Latest economic data shows that Gross Domestic Product (GDP) for the second quarter of 2020 with a decrease of 27 percent. One of the factors that led to contraction of the local economy is the suspension of air travel occasioned by COVID-19 containment measures impacted on the number of tourists entering through the country’s borders and hence affecting the output of the hotels and restaurants industry. This will also be weighed down by, according to Moody’s, emerging markets which will see government losing average revenue worth 2.1 percentage points (pps) of GDP in 2020, exceeding the 1.0 pps loss in advanced economies (AEs).
“Fiscal revenue in emerging markets is particularly vulnerable to this current crisis because of concentrated revenue structures and less sophisticated tax administrations than those in AEs. Oil exporters will see the largest falls but revenue volatility is a common feature of their credit profiles historically,” says Moody’s. The domino effects of containment measures could be seen cracking all sectors of the local economy as taxes from outside were locked out by the closure of borders hence dwindling tax revenue.
Moody’s has placed Botswana among oil importers, small, tourism-reliant economies which will see the largest fall in revenue. Botswana is in the top 10 of that pecking order where Moody’s pointed out recently that other resource-rich countries like Botswana (A2 negative) will also face a large drop in fiscal revenue.
This situation of countries’ revenue on the red is going to stay stubborn for a long run. Moody’s predicts that the spending pressures faced by governments across the globe are unlikely to ease in the short term, particularly because this crisis has emphasized the social role governments perform in areas like healthcare and labour markets.
For countries like Botswana, these spending pressures are generally exacerbated by a range of other factors like a higher interest burden, infrastructure deficiencies, weaker broader public sector, higher subsidies, lower incomes and more precarious employment. As a result, most of the burden for any fiscal consolidation is likely to fall on the revenue side, says Moody’s.
Moody’s then moves to the revenue spin of taxation. The rating agency looked at the likelihood and probability of sovereigns to raise up revenue by increasing tax to offset what was lost in mineral revenue and tourism-related tax revenue. Moody’s said the capacity to raise tax revenue distinguishes governments from other debt issuers. “In theory, governments can change a given tax system as they wish, subject to the relevant legislative process and within the constraints of international law. In practice, however, there are material constraints,” says Moody’s.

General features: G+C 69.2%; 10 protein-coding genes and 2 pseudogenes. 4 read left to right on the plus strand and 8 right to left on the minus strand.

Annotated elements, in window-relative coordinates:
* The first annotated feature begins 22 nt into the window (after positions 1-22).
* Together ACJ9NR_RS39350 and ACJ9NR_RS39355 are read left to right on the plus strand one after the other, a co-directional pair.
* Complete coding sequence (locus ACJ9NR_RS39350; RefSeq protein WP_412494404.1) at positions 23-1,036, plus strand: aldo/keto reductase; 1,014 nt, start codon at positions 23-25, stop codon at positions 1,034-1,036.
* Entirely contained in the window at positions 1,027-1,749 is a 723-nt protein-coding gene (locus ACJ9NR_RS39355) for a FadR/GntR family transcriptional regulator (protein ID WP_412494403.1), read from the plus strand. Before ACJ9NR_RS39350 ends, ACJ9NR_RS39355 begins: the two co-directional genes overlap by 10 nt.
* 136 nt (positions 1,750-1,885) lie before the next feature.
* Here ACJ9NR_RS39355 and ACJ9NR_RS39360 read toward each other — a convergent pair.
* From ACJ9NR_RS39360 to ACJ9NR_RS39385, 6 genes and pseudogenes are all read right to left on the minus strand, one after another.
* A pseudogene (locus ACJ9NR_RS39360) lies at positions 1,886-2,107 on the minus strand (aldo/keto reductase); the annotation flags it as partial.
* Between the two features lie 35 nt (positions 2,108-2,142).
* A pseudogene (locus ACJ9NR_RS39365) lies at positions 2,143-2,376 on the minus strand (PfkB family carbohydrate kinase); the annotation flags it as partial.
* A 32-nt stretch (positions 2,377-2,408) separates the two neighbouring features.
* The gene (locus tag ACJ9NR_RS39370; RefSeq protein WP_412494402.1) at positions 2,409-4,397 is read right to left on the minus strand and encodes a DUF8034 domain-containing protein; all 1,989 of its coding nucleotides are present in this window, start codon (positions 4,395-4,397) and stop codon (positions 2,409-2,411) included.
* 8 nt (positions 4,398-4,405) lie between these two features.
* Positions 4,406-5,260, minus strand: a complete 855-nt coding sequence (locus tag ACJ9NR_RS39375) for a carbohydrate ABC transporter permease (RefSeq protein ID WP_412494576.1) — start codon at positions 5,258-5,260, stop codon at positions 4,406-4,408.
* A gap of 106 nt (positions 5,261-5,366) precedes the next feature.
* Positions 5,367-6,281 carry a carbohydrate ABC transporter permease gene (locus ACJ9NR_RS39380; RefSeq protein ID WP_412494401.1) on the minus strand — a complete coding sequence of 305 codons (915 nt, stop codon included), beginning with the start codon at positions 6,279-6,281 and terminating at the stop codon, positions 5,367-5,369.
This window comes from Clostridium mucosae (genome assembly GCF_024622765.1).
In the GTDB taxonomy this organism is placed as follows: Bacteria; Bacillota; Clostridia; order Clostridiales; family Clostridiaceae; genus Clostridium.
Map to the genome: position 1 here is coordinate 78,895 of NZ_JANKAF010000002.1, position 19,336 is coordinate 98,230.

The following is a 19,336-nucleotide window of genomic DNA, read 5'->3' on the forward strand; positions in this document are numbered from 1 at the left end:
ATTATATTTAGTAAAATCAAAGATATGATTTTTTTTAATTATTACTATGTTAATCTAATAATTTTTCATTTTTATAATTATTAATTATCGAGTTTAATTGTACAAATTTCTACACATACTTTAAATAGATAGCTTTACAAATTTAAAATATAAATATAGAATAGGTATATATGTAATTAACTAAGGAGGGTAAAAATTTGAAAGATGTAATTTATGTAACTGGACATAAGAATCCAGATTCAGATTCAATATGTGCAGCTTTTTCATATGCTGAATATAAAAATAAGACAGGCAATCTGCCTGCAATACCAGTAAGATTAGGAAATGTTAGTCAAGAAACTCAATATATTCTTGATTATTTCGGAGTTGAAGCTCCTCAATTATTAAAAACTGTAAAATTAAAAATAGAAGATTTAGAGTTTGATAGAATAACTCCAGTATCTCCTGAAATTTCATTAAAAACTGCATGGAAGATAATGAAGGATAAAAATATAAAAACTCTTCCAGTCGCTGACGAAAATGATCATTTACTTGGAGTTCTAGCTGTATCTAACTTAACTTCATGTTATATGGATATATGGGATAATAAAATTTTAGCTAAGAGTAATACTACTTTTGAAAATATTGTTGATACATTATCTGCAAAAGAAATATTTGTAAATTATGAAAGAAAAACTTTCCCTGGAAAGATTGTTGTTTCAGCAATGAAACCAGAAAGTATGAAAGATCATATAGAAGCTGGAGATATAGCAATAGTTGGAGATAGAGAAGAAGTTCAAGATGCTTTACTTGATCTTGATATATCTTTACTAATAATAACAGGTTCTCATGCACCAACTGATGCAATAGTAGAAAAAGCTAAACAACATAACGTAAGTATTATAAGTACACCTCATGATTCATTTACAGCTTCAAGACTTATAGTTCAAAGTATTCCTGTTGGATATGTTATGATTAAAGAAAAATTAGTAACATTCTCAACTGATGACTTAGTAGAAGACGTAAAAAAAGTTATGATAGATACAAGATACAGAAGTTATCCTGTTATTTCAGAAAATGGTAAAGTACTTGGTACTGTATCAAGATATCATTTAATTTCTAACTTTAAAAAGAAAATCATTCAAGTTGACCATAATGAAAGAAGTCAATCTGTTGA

‘‘The coronavirus crisis will lead to long-lasting revenue losses for emerging market sovereigns because their ability to implement and enforce effective revenue-raising measures in response will be an important credit driver over the next few years because of their sizeable spending pressures and the subdued recovery in the global economy we expect next year.’’
According to Moody’s, together with a rise in stimulus and healthcare spending related to the crisis, the think tank expects this drop in revenue will trigger a sizeable fiscal deterioration across emerging market sovereigns. Most countries, including Botswana, are under pressure of widening their tax bases, Moody’s says that this will be challenging. “Even if governments reversed or do not extend tax-easing measures implemented in 2020 to support the economy through the coronavirus shock, which would be politically challenging, this would only provide a modest boost to revenue, especially as these measures were relatively modest in most emerging markets,” says Moody’s.
Botswana has been seen internationally as a ‘tax ease’ country and its taxes are seen as lower when compared to its regional counterparts. This country’s name has also been mentioned in various international investigative journalism tax evasion reports. In recent years there was a division of opinions over whether this country can stretch its tax base. But like other sovereigns who have tried but struggled to increase or even maintain their tax intake before the crisis, Botswana will face additional challenges, according to Moody’s.
“Additional measures to reduce tax evasion and cutting tax expenditure should support the recovery in government revenue, albeit from low levels,” advised Moody’s. Botswana’s tax revenue to the percentage of the GDP was 27 percent in 2008, dropped to 23 percent in 2010 to 23 percent before rising to 27 percent again in 2012. In years 2013 and 2014 the percentage went to 25 percent before it took a slip to decline in respective years of 2015 up to now where it is at 19.8 percent.